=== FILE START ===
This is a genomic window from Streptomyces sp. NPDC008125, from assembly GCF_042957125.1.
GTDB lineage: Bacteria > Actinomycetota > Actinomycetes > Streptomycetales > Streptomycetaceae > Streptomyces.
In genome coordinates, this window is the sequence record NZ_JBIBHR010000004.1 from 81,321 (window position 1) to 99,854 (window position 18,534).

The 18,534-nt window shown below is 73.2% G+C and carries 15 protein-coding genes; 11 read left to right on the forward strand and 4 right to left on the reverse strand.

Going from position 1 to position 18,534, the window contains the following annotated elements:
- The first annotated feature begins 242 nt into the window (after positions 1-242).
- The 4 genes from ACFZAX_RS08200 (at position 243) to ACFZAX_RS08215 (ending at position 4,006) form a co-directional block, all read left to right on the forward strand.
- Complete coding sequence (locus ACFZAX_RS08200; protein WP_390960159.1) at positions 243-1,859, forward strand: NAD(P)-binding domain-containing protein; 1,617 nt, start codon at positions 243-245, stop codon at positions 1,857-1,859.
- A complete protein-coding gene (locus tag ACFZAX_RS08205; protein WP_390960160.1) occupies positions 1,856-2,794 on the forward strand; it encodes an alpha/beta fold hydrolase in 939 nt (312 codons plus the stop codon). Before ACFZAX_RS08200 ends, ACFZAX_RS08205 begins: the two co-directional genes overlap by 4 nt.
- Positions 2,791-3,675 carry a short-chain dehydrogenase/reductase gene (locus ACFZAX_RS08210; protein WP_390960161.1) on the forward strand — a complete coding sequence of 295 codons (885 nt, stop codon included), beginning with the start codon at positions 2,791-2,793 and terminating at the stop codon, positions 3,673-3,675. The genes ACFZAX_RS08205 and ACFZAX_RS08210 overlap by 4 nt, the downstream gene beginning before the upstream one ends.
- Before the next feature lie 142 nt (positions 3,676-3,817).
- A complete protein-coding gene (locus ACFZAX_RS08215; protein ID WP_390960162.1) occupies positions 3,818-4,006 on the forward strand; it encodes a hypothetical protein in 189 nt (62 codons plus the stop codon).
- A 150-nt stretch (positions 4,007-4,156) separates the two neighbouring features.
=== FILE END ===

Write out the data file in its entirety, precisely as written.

This is a genomic window from Streptomyces sp. NPDC008125, from assembly GCF_042957125.1.
GTDB lineage: Bacteria > Actinomycetota > Actinomycetes > Streptomycetales > Streptomycetaceae > Streptomyces.
In genome coordinates, this window is the sequence record NZ_JBIBHR010000004.1 from 81,321 (window position 1) to 99,854 (window position 18,534).

The 18,534-nt window shown below is 73.2% G+C and carries 15 protein-coding genes; 11 read left to right on the forward strand and 4 right to left on the reverse strand.

Going from position 1 to position 18,534, the window contains the following annotated elements:
- The first annotated feature begins 242 nt into the window (after positions 1-242).
- The 4 genes from ACFZAX_RS08200 (at position 243) to ACFZAX_RS08215 (ending at position 4,006) form a co-directional block, all read left to right on the forward strand.
- Complete coding sequence (locus ACFZAX_RS08200; protein WP_390960159.1) at positions 243-1,859, forward strand: NAD(P)-binding domain-containing protein; 1,617 nt, start codon at positions 243-245, stop codon at positions 1,857-1,859.
- A complete protein-coding gene (locus tag ACFZAX_RS08205; protein WP_390960160.1) occupies positions 1,856-2,794 on the forward strand; it encodes an alpha/beta fold hydrolase in 939 nt (312 codons plus the stop codon). Before ACFZAX_RS08200 ends, ACFZAX_RS08205 begins: the two co-directional genes overlap by 4 nt.
- Positions 2,791-3,675 carry a short-chain dehydrogenase/reductase gene (locus ACFZAX_RS08210; protein WP_390960161.1) on the forward strand — a complete coding sequence of 295 codons (885 nt, stop codon included), beginning with the start codon at positions 2,791-2,793 and terminating at the stop codon, positions 3,673-3,675. The genes ACFZAX_RS08205 and ACFZAX_RS08210 overlap by 4 nt, the downstream gene beginning before the upstream one ends.
- Before the next feature lie 142 nt (positions 3,676-3,817).
- A complete protein-coding gene (locus ACFZAX_RS08215; protein ID WP_390960162.1) occupies positions 3,818-4,006 on the forward strand; it encodes a hypothetical protein in 189 nt (62 codons plus the stop codon).
- A 150-nt stretch (positions 4,007-4,156) separates the two neighbouring features.